UK inflation is set to rise from 0.7 per cent to four per cent by the end of next year, thanks to the falling pound.
That's what the National Institute for Economic and Social Research (NIESR) is forecasting anyway; the think tank says inflation will peak in the latter half of 2017 with a weak sterling making imports more expensive and reducing consumer spending power.
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The rise in prices is likely to "accelerate rapidly" during 2017, and the four per cent figure is a steep jump from the three per cent NIESR had predicted in August. NIESR predicts a 0.5 per cent fall in real per capita income next year, predominantly as inflation will take its toll on wages.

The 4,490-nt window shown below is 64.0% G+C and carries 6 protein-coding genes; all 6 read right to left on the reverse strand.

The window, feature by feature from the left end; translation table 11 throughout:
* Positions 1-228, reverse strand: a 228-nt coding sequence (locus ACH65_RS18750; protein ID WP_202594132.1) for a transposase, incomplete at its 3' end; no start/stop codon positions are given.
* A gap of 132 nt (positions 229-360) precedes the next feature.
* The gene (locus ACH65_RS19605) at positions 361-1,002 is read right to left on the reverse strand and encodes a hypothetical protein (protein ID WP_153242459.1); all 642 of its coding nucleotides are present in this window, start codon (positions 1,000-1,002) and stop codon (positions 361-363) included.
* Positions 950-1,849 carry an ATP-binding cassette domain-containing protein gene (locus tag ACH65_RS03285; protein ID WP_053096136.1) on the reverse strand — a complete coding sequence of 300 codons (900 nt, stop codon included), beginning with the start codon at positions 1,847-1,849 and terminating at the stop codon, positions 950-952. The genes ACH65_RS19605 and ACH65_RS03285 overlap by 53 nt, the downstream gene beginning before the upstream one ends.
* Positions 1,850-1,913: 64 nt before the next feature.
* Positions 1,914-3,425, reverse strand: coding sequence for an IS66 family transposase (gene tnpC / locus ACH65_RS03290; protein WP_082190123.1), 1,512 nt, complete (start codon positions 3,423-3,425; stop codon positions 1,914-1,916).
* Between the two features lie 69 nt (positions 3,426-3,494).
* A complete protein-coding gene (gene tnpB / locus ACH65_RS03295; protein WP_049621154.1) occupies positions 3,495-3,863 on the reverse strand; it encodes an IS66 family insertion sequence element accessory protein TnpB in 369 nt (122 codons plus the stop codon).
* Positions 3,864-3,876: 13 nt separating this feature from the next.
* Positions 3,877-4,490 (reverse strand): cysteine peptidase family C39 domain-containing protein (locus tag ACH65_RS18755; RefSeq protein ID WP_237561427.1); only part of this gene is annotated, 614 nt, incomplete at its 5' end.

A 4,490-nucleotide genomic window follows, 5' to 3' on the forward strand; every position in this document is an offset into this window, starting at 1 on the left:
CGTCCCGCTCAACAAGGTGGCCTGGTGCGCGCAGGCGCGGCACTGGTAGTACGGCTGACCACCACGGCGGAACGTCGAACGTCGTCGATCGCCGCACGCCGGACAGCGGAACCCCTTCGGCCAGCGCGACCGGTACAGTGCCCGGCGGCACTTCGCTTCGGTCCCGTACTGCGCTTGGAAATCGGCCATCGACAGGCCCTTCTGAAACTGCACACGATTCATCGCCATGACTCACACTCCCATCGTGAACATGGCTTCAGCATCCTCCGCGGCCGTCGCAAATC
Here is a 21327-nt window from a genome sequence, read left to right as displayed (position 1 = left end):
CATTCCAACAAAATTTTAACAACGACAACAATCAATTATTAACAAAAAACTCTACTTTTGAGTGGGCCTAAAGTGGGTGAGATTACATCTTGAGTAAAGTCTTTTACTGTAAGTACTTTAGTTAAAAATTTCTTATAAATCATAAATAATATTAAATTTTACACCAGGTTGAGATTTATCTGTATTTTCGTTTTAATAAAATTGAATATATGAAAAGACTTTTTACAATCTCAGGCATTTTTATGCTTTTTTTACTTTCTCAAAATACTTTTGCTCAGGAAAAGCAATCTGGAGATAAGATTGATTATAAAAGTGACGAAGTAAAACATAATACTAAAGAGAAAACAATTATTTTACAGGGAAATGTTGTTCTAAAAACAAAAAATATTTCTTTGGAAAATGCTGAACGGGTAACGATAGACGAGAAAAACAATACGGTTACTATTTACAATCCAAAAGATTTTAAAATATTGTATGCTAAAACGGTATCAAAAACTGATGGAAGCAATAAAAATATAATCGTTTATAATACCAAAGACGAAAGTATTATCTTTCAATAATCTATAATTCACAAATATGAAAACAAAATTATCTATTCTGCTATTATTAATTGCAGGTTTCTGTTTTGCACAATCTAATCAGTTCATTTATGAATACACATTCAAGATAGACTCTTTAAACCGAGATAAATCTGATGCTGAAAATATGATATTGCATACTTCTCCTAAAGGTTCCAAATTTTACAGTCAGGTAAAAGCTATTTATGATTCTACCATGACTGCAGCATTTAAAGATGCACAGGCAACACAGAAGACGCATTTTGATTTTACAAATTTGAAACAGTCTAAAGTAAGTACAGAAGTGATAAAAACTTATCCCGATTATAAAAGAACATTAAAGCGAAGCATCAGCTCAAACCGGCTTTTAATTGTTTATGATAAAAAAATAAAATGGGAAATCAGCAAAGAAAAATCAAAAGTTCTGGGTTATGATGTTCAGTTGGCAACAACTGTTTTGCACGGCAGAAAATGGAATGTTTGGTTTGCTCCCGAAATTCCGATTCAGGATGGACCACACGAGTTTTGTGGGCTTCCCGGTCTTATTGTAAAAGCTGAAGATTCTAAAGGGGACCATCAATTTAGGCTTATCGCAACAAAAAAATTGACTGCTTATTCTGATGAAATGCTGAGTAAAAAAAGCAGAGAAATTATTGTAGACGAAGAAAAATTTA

The think tank says it expected sterling to remain at around $1.22 and €1.11 both this year and next.
Simon Kirby, head of macroeconomic modelling and forecasting at NIESR said sterling's depreciation was the "most striking feature of the post-referendum economic landscape" and it would "pass through into consumer prices over the coming months".
"While we expect this to be only a temporary phenomenon, it will nonetheless weigh on the purchasing power of consumers over the next couple of years," Kirby said.
The economy also faces "significant risks" that could restrict growth.
Consumer price index (CPI) inflation was up to one per cent in September, rising from 0.6 per cent the month before, according to the Office of National Statistics (ONS).
The think tank's model, used by policymakers, says consumer prices will rise by 0.7 per cent in 2016, 3.5 per cent in 2017 and 2018, before starting to fall to the Bank of England's (BoeE) target of two per cent by 2021.
The BoE unveils its inflation report on Thursday, with expectations that it'll raise forecasts for inflation in the quarterly review.
Earlier this week, Governor Mark Carney announced his plans to stay in his position until 2019, after a weekend filled with speculation.